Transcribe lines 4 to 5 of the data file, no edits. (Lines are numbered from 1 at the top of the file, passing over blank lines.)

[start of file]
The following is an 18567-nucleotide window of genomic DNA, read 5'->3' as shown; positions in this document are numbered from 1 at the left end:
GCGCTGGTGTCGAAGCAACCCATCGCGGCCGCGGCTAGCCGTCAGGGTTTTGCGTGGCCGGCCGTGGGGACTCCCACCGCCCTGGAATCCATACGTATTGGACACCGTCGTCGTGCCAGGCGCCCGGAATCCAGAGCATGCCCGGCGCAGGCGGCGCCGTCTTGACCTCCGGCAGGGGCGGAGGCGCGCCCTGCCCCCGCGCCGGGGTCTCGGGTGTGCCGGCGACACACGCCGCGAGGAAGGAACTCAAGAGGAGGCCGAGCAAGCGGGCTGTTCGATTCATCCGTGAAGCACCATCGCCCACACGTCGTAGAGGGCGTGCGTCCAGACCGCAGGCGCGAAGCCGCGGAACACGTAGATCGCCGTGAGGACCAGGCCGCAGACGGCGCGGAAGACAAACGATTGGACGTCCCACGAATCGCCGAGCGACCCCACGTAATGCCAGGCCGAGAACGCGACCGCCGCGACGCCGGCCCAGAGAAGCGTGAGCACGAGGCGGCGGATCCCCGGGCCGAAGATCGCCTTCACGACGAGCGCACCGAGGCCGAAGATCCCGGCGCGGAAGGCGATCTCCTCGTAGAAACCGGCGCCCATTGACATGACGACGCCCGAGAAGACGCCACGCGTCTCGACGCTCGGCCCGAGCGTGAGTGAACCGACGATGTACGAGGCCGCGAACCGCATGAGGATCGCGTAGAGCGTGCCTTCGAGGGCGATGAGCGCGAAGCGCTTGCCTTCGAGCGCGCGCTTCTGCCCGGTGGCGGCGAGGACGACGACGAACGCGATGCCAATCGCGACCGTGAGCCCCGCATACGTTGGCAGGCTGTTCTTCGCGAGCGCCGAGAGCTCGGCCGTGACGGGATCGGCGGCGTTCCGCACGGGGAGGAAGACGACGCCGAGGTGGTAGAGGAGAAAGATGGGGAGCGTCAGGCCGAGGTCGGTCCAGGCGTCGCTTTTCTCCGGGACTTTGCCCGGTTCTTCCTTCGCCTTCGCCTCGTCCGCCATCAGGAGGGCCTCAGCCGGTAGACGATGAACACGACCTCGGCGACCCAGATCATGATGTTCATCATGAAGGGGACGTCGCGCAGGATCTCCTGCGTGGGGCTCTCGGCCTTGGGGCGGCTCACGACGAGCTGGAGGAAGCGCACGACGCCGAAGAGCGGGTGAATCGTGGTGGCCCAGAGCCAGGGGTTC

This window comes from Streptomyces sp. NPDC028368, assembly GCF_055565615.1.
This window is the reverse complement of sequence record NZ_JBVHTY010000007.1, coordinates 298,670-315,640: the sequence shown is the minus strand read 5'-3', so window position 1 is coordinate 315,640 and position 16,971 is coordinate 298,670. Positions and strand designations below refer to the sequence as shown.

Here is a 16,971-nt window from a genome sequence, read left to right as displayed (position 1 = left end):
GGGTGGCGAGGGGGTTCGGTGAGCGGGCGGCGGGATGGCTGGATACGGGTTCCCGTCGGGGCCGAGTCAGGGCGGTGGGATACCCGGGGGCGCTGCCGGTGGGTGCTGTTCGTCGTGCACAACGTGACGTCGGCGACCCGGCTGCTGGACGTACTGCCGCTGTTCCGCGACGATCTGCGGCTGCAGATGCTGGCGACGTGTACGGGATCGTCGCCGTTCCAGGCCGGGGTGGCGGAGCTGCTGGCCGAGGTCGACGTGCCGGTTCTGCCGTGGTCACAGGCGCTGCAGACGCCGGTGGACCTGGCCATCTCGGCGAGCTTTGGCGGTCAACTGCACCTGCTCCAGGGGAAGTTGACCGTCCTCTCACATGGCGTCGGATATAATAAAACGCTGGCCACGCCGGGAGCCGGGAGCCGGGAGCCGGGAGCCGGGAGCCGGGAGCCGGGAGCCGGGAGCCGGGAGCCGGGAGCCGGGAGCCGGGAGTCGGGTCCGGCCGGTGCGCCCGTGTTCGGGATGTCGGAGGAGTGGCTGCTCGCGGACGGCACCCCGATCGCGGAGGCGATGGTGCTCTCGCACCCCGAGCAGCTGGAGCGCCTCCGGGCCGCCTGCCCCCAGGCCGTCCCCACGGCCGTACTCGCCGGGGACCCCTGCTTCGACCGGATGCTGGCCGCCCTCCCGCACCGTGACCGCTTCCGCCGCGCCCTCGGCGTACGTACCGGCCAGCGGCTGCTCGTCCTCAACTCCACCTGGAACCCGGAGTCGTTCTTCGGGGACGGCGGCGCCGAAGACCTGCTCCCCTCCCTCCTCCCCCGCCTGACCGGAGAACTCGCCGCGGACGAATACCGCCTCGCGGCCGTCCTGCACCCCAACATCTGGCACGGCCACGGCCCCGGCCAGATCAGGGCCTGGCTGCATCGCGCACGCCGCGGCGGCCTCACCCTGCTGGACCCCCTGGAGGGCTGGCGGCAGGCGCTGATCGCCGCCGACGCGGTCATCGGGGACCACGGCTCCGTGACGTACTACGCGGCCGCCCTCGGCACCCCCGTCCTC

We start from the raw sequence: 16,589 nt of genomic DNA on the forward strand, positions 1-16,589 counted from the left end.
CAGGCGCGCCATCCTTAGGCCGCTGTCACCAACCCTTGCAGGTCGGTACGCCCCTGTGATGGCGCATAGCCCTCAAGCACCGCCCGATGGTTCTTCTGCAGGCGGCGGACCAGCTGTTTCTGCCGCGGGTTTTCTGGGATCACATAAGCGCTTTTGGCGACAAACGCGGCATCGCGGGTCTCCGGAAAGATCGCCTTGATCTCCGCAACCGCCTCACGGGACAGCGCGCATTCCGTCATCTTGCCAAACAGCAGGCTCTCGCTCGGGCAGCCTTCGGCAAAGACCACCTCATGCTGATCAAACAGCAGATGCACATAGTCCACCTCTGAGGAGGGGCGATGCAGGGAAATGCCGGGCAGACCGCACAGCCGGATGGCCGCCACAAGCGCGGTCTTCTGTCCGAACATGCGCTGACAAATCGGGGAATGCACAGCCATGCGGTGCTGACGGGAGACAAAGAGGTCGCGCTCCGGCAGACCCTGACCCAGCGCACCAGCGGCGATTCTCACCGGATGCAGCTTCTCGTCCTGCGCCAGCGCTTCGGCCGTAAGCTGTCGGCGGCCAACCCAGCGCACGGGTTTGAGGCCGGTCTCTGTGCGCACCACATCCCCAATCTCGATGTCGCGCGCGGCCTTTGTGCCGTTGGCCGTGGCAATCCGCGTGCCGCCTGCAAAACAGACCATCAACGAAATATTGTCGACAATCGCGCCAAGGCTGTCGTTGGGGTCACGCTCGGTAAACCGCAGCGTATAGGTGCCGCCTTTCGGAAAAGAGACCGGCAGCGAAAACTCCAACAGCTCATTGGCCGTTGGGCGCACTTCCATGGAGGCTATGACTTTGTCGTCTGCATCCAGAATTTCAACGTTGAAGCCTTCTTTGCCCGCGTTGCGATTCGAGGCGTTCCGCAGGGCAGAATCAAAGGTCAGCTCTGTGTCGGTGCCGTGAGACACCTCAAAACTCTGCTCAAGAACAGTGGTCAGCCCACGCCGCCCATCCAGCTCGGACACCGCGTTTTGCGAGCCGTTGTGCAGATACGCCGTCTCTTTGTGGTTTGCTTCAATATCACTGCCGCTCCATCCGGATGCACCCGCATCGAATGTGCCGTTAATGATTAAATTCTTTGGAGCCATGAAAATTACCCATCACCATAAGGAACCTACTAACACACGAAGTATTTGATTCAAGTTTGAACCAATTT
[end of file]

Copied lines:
This window is the reverse complement of sequence record NZ_JBVHTY010000007.1, coordinates 298,670-315,640: the sequence shown is the minus strand read 5'-3', so window position 1 is coordinate 315,640 and position 16,971 is coordinate 298,670. Positions and strand designations below refer to the sequence as shown.

Here is a 16,971-nt window from a genome sequence, read left to right as displayed (position 1 = left end):